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n.1.(Zool.) Any one of numerous species of sand wasps of the genus Sphex and allied genera. These wasps have the abdomen attached to the thorax by a slender pedicel. See Illust. of Sand wasp, under Sand.
Sphex fly
(Zool.) any one of numerous species of small dipterous flies of the genus Conops and allied genera. The form of the body is similar to that of a sphex.
Webster's Revised Unabridged Dictionary, published 1913 by G. & C. Merriam Co.
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Fabre has lately shown good reason for believing that although the Tachytes nigra generally makes its own burrow and stores it with paralysed prey for its own larvae to feed on, yet that when this insect finds a burrow already made and stored by another sphex, it takes advantage of the prize, and becomes for the occasion parasitic.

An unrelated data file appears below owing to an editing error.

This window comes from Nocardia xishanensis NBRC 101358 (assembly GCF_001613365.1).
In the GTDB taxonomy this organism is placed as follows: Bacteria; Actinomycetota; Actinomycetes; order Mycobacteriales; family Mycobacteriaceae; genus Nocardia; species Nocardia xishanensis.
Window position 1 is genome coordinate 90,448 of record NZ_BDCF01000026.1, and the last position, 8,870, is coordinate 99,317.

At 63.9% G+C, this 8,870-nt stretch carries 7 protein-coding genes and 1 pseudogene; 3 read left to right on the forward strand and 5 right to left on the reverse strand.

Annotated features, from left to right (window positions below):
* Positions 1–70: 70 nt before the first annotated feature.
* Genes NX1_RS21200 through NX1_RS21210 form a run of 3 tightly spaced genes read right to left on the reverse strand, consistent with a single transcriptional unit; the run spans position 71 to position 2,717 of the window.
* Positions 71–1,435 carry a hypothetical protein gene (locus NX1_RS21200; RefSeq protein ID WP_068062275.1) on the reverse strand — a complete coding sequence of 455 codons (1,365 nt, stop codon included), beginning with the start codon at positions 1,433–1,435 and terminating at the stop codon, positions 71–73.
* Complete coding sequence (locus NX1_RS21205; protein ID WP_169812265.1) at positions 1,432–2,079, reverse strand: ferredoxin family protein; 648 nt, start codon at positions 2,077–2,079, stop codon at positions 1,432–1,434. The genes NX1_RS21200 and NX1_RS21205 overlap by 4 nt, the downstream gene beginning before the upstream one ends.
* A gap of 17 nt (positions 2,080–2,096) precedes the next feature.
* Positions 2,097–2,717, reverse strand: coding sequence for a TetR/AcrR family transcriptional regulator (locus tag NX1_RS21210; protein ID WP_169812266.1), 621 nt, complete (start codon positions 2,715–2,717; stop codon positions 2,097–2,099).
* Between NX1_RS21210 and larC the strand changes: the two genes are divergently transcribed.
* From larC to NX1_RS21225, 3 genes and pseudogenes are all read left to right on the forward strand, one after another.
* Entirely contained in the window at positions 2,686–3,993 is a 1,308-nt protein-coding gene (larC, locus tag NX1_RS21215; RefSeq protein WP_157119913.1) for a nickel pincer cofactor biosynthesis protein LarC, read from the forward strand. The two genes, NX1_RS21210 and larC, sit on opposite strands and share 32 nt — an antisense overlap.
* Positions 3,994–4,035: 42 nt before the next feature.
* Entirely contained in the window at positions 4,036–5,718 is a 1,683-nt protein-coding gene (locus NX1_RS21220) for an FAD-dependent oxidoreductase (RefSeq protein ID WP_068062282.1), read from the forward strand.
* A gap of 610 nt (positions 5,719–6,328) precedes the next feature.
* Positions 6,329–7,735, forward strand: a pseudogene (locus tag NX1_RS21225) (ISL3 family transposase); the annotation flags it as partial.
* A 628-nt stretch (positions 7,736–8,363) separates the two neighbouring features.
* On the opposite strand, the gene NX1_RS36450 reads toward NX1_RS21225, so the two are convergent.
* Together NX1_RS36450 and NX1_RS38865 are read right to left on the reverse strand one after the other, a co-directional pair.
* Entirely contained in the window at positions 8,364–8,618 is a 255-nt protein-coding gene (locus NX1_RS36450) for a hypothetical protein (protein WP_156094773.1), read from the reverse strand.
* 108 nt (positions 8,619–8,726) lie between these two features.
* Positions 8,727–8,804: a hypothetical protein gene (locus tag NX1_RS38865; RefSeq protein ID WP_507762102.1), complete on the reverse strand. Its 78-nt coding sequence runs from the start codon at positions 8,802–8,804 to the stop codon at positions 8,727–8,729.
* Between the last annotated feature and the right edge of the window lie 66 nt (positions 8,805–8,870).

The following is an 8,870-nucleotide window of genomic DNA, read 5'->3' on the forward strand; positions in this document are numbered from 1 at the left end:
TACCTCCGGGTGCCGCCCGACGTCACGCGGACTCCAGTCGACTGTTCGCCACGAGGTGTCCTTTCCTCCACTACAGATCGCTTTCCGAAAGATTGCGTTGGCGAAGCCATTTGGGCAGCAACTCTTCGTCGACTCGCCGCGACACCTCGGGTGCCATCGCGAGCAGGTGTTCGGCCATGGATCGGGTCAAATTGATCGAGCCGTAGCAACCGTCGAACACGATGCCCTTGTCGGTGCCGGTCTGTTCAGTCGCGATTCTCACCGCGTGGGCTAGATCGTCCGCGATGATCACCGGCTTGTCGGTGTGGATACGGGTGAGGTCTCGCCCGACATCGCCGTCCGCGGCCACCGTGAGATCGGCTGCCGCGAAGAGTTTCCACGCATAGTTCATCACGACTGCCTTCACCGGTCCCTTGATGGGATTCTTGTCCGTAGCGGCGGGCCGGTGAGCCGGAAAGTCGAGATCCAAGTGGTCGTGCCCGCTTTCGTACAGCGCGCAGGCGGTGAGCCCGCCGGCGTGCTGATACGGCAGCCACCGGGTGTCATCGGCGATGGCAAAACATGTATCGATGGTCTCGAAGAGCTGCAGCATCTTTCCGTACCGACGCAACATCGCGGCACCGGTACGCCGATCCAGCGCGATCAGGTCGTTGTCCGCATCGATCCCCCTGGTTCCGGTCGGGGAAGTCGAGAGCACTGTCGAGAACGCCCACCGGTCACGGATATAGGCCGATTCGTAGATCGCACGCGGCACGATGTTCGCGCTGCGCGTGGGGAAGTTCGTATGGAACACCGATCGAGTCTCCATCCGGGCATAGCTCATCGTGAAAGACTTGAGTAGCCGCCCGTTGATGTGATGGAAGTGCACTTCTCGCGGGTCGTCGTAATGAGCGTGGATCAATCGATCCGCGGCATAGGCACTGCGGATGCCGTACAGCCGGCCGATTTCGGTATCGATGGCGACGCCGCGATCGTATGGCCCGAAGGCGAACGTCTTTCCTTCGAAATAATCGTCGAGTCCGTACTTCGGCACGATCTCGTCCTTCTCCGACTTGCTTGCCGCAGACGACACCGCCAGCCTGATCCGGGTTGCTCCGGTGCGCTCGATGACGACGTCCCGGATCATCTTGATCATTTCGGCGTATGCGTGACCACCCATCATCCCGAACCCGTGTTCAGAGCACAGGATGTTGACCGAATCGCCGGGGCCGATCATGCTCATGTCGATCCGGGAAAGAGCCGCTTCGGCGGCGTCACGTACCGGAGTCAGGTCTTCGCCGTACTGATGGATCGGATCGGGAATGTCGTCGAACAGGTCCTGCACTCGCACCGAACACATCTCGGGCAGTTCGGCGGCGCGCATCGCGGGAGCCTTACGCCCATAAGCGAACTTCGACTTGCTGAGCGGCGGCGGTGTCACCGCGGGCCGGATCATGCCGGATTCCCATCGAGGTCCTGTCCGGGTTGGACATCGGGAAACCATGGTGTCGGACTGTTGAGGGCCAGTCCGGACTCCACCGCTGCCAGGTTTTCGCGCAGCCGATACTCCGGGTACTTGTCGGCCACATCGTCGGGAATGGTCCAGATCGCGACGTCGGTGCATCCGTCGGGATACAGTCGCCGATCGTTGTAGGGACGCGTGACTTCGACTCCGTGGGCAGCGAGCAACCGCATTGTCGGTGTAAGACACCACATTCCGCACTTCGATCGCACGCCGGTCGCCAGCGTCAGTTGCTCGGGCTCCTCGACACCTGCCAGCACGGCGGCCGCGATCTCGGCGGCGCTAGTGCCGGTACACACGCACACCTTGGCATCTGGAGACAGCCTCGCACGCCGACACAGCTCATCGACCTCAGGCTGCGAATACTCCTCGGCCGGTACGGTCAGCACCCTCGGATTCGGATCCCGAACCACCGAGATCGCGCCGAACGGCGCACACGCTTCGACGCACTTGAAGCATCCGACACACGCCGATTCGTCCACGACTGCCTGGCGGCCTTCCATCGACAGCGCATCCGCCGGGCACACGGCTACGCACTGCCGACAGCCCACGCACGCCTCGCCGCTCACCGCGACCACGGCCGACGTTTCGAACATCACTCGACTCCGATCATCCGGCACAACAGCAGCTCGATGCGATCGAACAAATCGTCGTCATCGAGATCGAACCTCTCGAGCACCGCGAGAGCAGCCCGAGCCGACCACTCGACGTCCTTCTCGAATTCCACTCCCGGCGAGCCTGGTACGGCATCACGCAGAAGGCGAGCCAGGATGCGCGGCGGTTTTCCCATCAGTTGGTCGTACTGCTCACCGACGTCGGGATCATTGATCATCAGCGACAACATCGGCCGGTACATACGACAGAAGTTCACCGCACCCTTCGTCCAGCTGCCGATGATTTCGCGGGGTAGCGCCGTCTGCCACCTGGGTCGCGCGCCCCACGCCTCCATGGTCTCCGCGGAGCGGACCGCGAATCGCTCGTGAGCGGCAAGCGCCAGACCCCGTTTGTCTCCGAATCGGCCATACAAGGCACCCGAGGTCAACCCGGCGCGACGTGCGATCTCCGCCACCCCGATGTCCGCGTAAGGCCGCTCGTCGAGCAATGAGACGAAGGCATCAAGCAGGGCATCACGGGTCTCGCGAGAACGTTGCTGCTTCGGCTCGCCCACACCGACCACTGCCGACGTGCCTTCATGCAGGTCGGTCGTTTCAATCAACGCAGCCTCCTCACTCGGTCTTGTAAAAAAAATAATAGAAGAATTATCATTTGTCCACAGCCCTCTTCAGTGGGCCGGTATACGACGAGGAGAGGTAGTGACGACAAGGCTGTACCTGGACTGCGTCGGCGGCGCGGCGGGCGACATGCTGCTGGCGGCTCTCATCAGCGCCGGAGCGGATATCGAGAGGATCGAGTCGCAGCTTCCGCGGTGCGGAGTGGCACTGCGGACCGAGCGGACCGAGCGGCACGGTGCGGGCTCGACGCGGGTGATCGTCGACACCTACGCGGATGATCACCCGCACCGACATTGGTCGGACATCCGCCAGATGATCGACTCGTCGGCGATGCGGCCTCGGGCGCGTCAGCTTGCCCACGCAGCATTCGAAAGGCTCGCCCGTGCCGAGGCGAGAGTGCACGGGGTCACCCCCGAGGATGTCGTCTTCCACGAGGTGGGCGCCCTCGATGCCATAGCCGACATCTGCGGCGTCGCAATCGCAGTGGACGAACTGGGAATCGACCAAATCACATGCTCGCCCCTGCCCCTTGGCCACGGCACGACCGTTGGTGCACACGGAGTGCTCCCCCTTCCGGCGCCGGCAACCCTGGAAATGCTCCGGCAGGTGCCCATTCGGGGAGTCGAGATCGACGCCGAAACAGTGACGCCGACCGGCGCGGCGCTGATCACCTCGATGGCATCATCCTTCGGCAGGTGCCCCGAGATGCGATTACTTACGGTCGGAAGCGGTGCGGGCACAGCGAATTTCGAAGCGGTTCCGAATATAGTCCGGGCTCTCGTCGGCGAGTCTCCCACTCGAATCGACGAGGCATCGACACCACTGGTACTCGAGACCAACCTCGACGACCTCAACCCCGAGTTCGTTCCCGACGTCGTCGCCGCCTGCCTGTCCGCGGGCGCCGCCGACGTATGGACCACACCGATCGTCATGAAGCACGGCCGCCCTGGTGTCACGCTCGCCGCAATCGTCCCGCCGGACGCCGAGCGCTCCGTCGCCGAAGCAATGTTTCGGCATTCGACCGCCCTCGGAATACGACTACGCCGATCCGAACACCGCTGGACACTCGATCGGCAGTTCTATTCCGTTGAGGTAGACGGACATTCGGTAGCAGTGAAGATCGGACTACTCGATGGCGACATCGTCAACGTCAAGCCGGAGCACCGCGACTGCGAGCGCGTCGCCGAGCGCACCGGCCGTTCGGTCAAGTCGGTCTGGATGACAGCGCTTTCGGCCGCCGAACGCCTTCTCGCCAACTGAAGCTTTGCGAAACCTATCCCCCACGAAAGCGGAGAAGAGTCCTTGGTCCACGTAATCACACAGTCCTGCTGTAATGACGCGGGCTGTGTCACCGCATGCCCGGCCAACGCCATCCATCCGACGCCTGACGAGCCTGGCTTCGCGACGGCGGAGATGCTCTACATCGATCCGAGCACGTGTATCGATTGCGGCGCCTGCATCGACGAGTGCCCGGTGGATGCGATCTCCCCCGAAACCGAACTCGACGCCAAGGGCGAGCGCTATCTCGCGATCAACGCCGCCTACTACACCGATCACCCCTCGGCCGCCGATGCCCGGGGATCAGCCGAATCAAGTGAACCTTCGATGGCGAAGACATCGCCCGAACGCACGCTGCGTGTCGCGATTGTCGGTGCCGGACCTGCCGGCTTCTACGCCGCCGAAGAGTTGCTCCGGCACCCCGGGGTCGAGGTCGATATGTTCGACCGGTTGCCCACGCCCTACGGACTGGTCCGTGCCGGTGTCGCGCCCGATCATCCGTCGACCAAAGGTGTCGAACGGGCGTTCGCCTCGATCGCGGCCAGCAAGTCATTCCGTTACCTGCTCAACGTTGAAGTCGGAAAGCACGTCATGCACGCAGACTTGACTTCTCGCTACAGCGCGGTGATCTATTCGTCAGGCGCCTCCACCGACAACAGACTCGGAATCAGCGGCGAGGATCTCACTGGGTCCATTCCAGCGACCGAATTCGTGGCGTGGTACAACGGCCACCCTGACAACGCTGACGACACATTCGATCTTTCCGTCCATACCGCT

Hutton has described a sphex with similar habits in India, in the "Journal of the Asiatic Society," vol.
dorsata, Amegilla cingulata and Xylocopa sp.), one species each from Halictidae (Halictus sp.), Ichneumonidae (Ichneumon sp.) and Sphecidae (Sphex sp.) were found on B.
30 -- This story, spanning the farthest of human reaches, begins with a winsome wasp, the Sphex. Though it flies around quite haphazardly, the Sphex lives a very routine life.
R(1) Prionyx atratus R(5) (Lepeletier) Prionyx parkeri C(13) Bohart and Menke Sphex ichneumoneus C(17) (L.) Sphex habenus Say R(8) Tiphiidae Myzinium spp.
This he does largely through an analysis of the detailed workings of the sphex wasp, whose complex behavior reveals a patterned and intelligible series of acts in light of the goal-directed explanation that Okrent proposes.
The bacterial enzymes include SpHex and SmCHB, which are found in the chitinolytic bacteria Streptomyces plicatus and Serratia marcescens, respectively [15-17].
Burdett goes on to cite Daniel Dennett in describing the Sphex wasp as essentially a complex biological robot with no free will, while at the same time maintaining that humans have free will.